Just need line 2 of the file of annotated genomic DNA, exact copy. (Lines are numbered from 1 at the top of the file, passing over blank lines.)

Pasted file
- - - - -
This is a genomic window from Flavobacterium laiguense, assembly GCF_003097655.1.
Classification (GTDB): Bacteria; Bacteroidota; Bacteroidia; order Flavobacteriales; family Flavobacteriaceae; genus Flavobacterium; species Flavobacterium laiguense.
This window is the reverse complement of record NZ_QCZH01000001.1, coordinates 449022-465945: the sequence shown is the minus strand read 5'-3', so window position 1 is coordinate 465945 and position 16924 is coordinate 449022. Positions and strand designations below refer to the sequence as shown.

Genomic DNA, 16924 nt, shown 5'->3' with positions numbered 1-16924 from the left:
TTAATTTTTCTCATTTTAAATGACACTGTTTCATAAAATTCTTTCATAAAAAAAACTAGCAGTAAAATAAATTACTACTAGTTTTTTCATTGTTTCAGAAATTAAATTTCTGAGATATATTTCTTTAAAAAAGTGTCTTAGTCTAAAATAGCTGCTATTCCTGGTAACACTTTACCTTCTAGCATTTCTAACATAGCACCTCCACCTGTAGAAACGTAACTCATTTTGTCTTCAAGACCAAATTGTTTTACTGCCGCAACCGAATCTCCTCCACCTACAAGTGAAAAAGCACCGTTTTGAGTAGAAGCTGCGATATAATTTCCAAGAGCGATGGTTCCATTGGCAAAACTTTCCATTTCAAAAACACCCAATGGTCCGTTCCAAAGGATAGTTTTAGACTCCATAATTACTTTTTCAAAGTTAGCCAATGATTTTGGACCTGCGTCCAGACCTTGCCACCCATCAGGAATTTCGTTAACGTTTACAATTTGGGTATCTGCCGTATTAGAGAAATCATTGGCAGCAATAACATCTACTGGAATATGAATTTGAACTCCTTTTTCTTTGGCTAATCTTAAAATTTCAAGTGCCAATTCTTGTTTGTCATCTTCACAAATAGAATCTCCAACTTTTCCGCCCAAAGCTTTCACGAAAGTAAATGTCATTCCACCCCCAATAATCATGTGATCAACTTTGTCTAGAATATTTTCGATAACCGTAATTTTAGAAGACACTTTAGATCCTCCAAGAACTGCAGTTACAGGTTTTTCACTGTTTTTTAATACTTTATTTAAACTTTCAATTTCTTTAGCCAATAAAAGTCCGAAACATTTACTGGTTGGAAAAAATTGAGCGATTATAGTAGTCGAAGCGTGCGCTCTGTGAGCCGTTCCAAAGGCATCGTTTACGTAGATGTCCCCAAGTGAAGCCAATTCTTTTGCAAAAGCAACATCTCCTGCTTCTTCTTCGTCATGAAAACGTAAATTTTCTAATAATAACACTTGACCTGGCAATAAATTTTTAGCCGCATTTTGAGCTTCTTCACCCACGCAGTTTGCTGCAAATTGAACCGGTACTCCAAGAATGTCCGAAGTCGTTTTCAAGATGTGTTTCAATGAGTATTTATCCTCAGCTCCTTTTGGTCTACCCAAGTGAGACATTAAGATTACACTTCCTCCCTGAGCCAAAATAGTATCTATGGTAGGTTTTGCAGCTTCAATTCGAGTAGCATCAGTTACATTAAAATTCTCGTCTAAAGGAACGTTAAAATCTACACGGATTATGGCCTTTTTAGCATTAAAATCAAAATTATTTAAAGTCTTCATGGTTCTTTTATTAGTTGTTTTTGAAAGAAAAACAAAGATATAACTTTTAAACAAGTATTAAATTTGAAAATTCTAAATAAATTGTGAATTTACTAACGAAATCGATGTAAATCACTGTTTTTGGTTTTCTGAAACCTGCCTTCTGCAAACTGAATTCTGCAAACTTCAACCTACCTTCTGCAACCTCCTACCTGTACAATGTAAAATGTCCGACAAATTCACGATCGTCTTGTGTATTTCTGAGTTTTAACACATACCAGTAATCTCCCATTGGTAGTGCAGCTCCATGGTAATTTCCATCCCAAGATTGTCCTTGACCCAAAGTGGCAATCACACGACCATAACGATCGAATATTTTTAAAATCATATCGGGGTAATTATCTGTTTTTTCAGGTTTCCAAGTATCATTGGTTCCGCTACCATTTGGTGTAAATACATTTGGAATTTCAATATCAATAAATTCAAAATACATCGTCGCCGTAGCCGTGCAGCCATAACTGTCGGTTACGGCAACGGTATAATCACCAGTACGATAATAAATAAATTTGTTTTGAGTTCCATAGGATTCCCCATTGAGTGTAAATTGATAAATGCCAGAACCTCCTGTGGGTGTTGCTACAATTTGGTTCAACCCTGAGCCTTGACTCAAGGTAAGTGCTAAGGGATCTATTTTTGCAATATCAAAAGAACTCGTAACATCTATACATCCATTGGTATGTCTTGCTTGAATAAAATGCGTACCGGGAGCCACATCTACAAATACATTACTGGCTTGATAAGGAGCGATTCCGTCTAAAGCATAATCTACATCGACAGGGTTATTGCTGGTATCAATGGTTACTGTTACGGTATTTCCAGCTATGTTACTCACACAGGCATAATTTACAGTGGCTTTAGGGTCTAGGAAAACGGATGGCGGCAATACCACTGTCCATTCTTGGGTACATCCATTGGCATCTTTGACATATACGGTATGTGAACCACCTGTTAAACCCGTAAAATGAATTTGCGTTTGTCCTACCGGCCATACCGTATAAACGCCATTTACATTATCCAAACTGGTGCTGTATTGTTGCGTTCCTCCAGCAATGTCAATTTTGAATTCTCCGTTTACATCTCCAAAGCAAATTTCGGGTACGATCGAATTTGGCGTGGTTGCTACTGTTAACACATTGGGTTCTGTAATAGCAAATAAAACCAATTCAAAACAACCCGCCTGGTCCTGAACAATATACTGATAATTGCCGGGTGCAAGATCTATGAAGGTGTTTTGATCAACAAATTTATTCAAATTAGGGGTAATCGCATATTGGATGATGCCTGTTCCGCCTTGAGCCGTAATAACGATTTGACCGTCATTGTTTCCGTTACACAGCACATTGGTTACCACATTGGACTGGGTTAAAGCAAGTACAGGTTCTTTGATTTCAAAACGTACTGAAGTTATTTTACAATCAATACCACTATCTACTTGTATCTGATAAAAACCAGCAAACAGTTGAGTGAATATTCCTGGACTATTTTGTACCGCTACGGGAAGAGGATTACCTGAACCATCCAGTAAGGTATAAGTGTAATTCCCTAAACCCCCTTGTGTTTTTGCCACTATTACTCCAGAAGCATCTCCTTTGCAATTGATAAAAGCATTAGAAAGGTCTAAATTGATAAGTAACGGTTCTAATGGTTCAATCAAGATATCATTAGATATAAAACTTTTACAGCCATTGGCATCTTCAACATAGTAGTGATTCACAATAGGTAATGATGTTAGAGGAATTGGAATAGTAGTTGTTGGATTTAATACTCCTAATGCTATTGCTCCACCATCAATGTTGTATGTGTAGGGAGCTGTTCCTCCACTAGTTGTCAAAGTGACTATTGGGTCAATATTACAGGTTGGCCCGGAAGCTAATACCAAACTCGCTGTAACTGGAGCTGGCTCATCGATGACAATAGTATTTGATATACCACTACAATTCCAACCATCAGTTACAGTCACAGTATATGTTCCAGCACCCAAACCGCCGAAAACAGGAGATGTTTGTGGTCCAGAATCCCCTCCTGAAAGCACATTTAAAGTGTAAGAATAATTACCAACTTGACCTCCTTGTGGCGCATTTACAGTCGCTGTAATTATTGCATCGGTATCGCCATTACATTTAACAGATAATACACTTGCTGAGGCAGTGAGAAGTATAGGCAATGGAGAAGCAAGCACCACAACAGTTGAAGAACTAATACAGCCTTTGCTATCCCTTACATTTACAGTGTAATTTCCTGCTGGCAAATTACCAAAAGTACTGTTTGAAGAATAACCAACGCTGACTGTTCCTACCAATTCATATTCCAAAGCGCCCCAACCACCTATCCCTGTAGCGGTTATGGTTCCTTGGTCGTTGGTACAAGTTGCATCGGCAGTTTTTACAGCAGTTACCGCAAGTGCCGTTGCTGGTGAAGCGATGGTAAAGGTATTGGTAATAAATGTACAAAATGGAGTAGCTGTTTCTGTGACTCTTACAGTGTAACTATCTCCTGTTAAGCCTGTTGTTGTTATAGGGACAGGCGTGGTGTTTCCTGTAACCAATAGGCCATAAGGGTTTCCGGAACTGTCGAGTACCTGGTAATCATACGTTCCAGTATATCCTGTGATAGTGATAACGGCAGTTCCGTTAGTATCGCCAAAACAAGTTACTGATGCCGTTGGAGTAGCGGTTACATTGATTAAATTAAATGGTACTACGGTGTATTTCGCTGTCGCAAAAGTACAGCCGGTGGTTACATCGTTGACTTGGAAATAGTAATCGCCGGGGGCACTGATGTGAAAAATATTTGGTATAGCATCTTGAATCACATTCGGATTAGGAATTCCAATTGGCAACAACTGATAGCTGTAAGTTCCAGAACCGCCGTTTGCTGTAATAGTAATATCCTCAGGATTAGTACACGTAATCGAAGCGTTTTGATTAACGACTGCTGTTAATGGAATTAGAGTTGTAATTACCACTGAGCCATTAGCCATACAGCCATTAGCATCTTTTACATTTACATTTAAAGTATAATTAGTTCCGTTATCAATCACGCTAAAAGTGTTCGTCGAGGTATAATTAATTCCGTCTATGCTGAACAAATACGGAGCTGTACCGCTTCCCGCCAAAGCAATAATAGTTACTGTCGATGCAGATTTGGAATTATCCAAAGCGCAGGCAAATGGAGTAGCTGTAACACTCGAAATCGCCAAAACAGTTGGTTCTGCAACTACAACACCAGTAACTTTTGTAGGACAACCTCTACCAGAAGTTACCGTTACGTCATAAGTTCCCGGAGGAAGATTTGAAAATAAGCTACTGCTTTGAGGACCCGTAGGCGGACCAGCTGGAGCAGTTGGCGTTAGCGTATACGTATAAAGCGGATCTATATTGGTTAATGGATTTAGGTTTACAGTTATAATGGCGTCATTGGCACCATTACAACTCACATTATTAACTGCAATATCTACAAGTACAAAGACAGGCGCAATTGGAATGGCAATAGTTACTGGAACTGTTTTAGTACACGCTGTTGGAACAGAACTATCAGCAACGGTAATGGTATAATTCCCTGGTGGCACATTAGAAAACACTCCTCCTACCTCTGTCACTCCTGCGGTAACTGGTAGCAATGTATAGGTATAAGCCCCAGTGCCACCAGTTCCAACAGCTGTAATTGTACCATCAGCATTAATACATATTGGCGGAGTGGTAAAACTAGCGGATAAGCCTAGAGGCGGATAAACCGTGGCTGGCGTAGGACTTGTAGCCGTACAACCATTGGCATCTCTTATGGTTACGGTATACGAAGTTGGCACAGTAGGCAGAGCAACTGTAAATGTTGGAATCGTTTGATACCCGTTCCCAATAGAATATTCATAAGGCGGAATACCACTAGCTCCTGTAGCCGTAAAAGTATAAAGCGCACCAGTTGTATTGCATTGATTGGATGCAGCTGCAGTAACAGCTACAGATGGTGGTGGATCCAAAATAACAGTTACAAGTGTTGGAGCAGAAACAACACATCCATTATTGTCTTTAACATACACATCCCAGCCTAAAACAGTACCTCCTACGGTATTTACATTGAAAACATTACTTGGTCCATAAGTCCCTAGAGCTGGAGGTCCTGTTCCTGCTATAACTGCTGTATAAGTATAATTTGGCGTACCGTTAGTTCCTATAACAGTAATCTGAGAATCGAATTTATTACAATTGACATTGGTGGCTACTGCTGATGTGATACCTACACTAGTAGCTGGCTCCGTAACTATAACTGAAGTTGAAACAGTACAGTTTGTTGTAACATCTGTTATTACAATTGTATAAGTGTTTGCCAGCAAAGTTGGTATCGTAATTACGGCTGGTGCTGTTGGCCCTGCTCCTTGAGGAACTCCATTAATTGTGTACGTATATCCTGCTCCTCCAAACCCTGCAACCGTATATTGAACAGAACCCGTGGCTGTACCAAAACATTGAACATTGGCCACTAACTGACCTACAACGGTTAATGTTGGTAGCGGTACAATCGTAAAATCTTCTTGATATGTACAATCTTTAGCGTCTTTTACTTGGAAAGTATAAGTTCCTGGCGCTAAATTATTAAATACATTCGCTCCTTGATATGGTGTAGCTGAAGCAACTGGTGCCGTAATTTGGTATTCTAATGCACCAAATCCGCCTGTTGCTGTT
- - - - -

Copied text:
Classification (GTDB): Bacteria; Bacteroidota; Bacteroidia; order Flavobacteriales; family Flavobacteriaceae; genus Flavobacterium; species Flavobacterium laiguense.